WinTasks Process Library
lsass - lsass.exe - Process Information
Process File: lsass or lsass.exe
Process Name: Local Security Authority Service
Description: Windows Local Security Authority Server Process handles Windows security mechanisms. It verifies the validity of user logons to your computer or server. Technically, the software generates the process that is responsible for authenticating users for the Winlogon service.
Company: Microsoft Corp.
System Process: Yes
Security Risk ( Virus/Trojan/Worm/Adware/Spyware ): No
Common Errors: N/A
and qouting from http://support.microsoft.com/default...;EN-US;Q308356
Limit or Minimize the Number of Programs on Your Domain Controller
For optimum performance, the Lsass.exe process takes as much RAM as possible on a given server or domain controller. The Lsass.exe process relinquishes that RAM as other processes ask for it. The idea is to optimize performance of the Lsass.exe process while still accounting for other processes that might run on a computer. Because of this and to increase performance, it is a good practice to limit or minimize the number of programs on a domain controller. If there are no memory requests, the Lsass.exe process uses this memory to cache queried data.
Use the Active Directory Sizer (Adsizer.exe) and ADTEST Tools
You can use the Adsizer.exe tool to gauge the amount of memory that is needed for domain controllers based on their function. You can only use this test as an estimate because Adsizer.exe cannot predict exactly how much memory will be necessary for all processes. You can use the ADTEST tool to stress the domain controllers and provide an expected memory usage baseline and memory load.
32-Bit Addressing Space Is Limited to 4 Gigabytes (GB)
The 32-bit addressing space is limited to 4 GB of physical memory.
Use Counters to Monitor Lsass.exe Usage
You can use the job object, processor usage (80% Processor usage as a stress mark), adperf, and cop processes performance tools to monitor Lsass.exe usage. The counters of interest are Memory, Process, NTDS Object, Cache, Server, Processor, Threads, and Database.
If you plan to use more than 1 GB of physical memory on the domain controller, use Windows 2000 Advanced Server, Windows 2000 Datacenter Server, Windows Server 2003, Standard Edition, Windows Server 2003, Enterprise Edition, or Windows Server 2003, Datacenter Edition. You can use the /3GB switch on these versions of Windows to provide an additional 1 GB of addressable memory. However, if you use this switch with Windows 2000 Server, this memory space is marked as unavailable.
Lsass memory usage on domain controllers has two major components: one fixed and one variable.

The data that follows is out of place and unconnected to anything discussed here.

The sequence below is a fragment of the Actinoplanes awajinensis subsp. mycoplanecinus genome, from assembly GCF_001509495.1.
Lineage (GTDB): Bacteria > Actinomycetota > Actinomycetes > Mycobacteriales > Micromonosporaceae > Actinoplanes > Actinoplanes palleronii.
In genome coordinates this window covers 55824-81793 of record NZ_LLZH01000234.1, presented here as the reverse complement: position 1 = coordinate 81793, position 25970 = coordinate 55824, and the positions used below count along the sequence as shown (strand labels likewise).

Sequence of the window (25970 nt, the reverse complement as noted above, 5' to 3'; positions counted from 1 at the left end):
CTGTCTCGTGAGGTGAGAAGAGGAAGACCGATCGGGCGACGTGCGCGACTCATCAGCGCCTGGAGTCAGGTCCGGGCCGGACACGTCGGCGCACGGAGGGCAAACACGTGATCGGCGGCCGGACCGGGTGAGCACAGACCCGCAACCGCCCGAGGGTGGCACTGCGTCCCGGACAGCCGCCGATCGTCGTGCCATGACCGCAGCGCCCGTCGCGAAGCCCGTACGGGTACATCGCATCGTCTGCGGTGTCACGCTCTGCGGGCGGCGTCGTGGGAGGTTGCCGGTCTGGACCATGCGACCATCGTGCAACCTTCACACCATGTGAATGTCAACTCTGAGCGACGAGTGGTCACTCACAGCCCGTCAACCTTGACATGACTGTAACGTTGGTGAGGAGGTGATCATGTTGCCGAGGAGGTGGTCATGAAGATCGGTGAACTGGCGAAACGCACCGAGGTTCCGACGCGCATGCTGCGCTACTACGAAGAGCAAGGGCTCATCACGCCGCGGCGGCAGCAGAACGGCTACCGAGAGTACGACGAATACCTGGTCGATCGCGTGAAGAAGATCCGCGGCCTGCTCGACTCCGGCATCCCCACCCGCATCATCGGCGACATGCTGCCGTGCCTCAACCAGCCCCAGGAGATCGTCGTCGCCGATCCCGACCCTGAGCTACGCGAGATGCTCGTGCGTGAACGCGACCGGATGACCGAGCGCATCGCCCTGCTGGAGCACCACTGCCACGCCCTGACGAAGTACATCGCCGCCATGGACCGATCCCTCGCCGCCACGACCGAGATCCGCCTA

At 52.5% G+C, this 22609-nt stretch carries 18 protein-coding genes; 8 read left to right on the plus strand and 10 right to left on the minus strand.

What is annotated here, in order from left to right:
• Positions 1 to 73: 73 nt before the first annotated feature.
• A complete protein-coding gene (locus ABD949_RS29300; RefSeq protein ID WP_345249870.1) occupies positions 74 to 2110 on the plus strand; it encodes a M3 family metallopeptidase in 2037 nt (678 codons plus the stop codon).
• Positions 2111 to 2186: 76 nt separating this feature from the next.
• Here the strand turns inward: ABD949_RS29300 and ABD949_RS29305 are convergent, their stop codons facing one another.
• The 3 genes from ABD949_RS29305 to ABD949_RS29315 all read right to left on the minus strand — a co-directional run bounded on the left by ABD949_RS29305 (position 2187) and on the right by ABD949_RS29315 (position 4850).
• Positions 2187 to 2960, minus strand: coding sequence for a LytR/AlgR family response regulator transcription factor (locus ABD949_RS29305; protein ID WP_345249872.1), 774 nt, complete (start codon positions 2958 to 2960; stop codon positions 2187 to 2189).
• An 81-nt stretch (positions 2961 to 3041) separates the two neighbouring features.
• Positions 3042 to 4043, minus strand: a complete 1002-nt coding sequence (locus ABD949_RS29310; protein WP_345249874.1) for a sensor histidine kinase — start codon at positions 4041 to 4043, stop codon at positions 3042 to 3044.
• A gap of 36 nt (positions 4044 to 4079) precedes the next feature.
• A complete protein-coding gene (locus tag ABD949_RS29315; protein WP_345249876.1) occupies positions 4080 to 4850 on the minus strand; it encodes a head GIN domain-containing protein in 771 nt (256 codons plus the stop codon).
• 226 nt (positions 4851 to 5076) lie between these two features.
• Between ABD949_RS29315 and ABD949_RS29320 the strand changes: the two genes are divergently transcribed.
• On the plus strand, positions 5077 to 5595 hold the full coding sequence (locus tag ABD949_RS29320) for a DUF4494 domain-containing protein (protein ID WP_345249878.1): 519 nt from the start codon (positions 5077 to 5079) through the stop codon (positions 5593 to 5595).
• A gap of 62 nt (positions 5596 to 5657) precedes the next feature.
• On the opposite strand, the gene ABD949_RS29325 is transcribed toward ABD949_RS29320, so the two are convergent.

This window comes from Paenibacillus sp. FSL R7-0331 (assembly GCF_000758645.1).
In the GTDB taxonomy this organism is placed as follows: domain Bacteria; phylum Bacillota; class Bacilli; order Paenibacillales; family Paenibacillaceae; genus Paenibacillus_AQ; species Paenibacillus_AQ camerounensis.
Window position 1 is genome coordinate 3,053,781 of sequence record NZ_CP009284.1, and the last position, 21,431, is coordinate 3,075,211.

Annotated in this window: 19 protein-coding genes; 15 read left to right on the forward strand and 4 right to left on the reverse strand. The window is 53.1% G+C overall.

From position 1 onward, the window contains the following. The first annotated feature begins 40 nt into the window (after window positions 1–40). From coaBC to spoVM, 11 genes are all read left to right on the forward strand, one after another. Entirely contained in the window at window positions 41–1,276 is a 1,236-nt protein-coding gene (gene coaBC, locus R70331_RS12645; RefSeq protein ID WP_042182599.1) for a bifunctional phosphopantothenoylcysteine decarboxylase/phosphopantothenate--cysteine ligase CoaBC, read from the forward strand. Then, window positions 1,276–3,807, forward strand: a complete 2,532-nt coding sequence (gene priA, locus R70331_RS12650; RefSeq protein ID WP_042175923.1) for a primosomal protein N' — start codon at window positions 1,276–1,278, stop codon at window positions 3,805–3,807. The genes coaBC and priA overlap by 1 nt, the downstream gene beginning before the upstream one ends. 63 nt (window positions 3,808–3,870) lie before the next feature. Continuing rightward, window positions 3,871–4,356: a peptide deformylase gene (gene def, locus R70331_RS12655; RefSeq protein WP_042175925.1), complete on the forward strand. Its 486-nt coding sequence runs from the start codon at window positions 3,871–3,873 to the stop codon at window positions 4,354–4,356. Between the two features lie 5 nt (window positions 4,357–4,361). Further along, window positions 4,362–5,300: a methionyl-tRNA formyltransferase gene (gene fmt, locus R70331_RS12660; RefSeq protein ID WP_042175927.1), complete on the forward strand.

The fixed component is made up of the code, the stacks, the heaps, and various fixed size data structures (for example, the schema cache). The amount of memory that Lsass uses may vary, depending on the load on the computer. As the number of running threads increases, so does the number of memory stacks. Lsass.exe usually uses 100 MB to 300 MB of memory. Lsass.exe uses the same amount of memory no matter how much RAM is installed in the computer. However, when a larger amount of RAM is installed, Lsass can use more RAM and less virtual memory.
The variable component is the database buffer cache. The size of the cache can range from less than 1 MB to the size of the entire database. Because a larger cache improves performance, the database engine for AD (ESENT) attempts to keep the cache as large as possible. While the size of the cache varies with memory pressure in the computer, the maximum size of the cache is limited by both the amount of physical RAM installed in the computer and by the amount of available virtual address space (VA). AD uses only a portion of total VA space for the cache. The maximum amount of VA space that AD can use is determined by the following formula:
((totalVA - 1GB) / 2)
Note This formula only applies to Windows 2000. In Windows Server 2003, the memory model for LSASS is different and the amount of memory that is used by the cache is dynamic. Memory usage has grown as large as 2.6 GB, but this is based on the assumption that other processes in LSASS do not need the memory.
This means that on an x86 machine without the /3GB switch, the cache size is limited either to 512 MB or to the amount of physical RAM, whichever is smaller. With the /3GB switch, the cache size is limited to either 1 GB or to the amount of physical RAM, whichever is smaller. Note that this means that the /3GB switch begins to help as soon as the amount of physical RAM is greater than approximately 600MB (500 MB for the cache, plus approximately 100 MB for the fixed component). On 64-bit systems, such as the IA64, cache size is effectively limited only by RAM, and Microsoft Development has test systems with over 9GB of cache in use.